A couple of weeks ago I wrote about the famous Grand Review at Bailey's Crossroads on November 20, 1861. Not everyone in the Union Army appeared as impressed with the day's event as was General McClellan. General George G. Meade, commander of a brigade of Pennsylvania Reserves and future leader of the Army of the Potomac, was less than satisfied. I recently came across the following letter written by General Meade at Camp Pierpont to his wife, dated November 21, 1861:
I intended to have written to you last evening, but came back so tired from the grand review that I went right to bed. I have no doubt the papers will give you a glowing description of this event, so long talked about. For my part, all I can say is that I got up at half-past 3 A. M., the morning very cold, with a heavy frost lying on the ground. At 6 o'clock we moved and marched nine miles to the ground, at Bailey's Cross-Roads, where we arrived about 10 o'clock, and were posted in a field where the mud was six inches deep, and where we stood for four hours, after which we marched past General McClellan, and then home, where we arrived, tired, hungry and disgusted, at about 7 P. M. The day was cloudy, cold and raw, and altogether the affair as a "spectacle" was a failure. I understand the object of the movement was to show the soldiers what a large and well disciplined army had been collected together, and thus give them confidence in themselves. I fear standing in the mud for four hours and marching nine miles there and back took away greatly from the intended effect. My own brigade did very well going to the review and on the ground, but returning I found it utterly impossible to keep the men in the ranks. I used all my influence with the officers first, and afterwards with the men, but ineffectually, and at last abandoned it in disgust, one regiment being by the time it reached camp pretty much all broken up and scattered. I felt annoyed when I got back, and wearied at the fruitless efforts I had made. There was a notion that the Grand Review was to be converted into a fight by making a dash at Centreville, ten miles distant from the ground, but, instead of this, the enemy made a dash at us, driving in our pickets on several parts of the line and killing several of them. They also kept up a practicing with their heavy guns all the afternoon, as if in defiance of our parade. General Smith required his division to cheer McClellan. He passed our division front, but, not being posted in the programme, we were silent.From The Life and Letters of George Gordon Meade, Volume I, Charles Scribner's Sons, 1913 (available on Google Books).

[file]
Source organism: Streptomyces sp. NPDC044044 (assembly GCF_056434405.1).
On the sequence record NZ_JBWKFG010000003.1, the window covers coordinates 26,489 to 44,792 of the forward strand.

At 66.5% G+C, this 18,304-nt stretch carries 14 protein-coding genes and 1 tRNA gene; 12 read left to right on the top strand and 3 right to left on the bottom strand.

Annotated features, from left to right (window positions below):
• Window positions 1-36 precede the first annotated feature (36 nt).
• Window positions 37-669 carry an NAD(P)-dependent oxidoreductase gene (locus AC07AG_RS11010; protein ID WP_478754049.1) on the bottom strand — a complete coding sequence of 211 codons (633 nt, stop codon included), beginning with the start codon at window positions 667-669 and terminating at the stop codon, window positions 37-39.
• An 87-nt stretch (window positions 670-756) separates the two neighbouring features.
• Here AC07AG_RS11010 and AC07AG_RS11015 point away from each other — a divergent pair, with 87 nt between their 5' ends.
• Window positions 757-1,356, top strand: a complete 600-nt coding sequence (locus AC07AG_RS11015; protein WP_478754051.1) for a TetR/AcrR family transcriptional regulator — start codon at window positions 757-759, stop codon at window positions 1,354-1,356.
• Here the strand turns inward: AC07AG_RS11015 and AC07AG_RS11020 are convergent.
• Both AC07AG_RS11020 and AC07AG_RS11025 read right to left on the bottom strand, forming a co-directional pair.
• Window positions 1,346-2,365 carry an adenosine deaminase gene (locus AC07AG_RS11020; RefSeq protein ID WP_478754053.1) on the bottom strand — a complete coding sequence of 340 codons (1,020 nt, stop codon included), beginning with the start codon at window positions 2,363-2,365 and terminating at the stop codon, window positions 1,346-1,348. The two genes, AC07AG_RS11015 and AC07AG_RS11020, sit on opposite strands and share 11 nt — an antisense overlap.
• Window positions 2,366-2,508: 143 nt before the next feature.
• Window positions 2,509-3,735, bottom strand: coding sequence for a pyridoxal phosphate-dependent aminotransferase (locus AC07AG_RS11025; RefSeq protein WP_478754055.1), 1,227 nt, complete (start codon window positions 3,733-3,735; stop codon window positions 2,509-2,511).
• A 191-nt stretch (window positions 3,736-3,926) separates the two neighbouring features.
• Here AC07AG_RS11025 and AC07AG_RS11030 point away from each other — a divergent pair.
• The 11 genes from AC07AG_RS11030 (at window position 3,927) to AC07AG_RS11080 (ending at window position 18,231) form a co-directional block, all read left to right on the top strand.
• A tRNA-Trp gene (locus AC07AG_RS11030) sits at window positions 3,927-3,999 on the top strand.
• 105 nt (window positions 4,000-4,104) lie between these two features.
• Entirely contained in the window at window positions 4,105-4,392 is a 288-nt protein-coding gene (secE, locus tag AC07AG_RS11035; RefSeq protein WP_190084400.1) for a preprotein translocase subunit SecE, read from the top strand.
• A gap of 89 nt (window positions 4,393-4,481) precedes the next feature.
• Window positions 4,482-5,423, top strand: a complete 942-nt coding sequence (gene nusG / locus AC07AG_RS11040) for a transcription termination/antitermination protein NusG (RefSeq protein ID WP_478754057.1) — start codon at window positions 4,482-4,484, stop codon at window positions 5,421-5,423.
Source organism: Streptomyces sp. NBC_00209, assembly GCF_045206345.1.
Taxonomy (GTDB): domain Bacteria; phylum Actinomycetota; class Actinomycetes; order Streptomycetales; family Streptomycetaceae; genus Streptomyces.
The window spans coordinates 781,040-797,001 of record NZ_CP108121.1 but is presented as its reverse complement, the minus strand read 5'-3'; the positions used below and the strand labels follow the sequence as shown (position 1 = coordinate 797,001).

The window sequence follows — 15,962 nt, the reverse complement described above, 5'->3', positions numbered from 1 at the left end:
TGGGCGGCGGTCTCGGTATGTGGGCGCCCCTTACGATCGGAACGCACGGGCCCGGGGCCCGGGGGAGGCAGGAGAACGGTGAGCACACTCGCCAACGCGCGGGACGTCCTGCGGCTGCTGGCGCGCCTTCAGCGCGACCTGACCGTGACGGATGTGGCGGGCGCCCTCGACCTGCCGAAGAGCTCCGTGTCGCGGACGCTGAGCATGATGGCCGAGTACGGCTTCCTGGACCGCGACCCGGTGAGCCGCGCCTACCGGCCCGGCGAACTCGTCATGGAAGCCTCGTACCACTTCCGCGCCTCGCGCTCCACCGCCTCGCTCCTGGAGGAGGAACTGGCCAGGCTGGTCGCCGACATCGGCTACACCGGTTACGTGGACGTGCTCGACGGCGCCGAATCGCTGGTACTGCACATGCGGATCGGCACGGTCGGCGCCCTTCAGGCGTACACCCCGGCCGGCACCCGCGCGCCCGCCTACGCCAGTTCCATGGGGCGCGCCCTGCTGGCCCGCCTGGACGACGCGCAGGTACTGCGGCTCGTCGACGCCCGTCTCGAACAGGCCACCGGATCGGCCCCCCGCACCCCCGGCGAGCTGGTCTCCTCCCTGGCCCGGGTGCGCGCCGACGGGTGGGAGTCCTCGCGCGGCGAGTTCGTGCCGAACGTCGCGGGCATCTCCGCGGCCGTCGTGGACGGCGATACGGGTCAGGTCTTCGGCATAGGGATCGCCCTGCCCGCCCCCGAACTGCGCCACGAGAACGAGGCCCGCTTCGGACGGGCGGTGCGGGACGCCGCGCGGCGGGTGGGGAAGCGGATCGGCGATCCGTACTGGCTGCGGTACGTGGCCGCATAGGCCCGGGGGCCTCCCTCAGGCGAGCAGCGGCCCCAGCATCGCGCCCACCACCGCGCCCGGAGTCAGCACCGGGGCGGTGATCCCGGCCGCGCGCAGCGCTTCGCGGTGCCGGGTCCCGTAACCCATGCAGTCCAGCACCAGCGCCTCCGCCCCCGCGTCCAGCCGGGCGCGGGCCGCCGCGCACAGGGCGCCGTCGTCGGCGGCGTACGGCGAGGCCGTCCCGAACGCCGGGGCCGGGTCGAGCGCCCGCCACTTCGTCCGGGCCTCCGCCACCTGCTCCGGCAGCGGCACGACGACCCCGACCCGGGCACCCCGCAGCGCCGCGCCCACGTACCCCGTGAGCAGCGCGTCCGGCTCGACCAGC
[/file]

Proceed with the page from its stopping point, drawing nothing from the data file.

|General George G. Meade (courtesy of Wikipedia/Library of Congress)|
What a way to rain on Little Mac's parade! Meade's foul reaction to the review stands in contrast to the attitude of some soldiers in his own division of Pennsylvanians, who were moved by the display of military might and proud to participate in such an event. (See previous post.) Meade would one day have a chance to lead his own parade when he marched at the head of the Army of the Potomac, 80,000-strong, in the Grand Review of May 1865.